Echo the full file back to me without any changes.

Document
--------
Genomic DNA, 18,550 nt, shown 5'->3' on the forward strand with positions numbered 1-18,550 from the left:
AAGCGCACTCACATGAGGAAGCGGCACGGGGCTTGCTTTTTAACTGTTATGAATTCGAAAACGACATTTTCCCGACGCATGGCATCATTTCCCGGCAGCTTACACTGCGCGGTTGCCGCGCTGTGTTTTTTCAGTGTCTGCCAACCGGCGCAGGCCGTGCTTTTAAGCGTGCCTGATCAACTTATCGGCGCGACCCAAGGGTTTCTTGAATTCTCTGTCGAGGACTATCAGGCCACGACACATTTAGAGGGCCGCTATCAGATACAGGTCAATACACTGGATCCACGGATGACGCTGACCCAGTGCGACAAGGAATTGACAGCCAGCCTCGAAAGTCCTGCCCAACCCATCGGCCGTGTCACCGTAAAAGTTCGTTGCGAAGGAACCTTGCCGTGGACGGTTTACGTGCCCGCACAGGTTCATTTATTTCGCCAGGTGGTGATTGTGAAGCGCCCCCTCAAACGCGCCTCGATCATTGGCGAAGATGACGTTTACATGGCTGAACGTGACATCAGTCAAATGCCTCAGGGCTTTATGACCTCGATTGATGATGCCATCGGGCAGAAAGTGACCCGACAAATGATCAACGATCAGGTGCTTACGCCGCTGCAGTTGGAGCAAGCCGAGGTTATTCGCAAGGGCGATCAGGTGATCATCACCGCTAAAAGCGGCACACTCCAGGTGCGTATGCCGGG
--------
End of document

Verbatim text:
Genomic DNA, 18,550 nt, shown 5'->3' on the forward strand with positions numbered 1-18,550 from the left:
AAGCGCACTCACATGAGGAAGCGGCACGGGGCTTGCTTTTTAACTGTTATGAATTCGAAAACGACATTTTCCCGACGCATGGCATCATTTCCCGGCAGCTTACACTGCGCGGTTGCCGCGCTGTGTTTTTTCAGTGTCTGCCAACCGGCGCAGGCCGTGCTTTTAAGCGTGCCTGATCAACTTATCGGCGCGACCCAAGGGTTTCTTGAATTCTCTGTCGAGGACTATCAGGCCACGACACATTTAGAGGGCCGCTATCAGATACAGGTCAATACACTGGATCCACGGATGACGCTGACCCAGTGCGACAAGGAATTGACAGCCAGCCTCGAAAGTCCTGCCCAACCCATCGGCCGTGTCACCGTAAAAGTTCGTTGCGAAGGAACCTTGCCGTGGACGGTTTACGTGCCCGCACAGGTTCATTTATTTCGCCAGGTGGTGATTGTGAAGCGCCCCCTCAAACGCGCCTCGATCATTGGCGAAGATGACGTTTACATGGCTGAACGTGACATCAGTCAAATGCCTCAGGGCTTTATGACCTCGATTGATGATGCCATCGGGCAGAAAGTGACCCGACAAATGATCAACGATCAGGTGCTTACGCCGCTGCAGTTGGAGCAAGCCGAGGTTATTCGCAAGGGCGATCAGGTGATCATCACCGCTAAAAGCGGCACACTCCAGGTGCGTATGCCGGG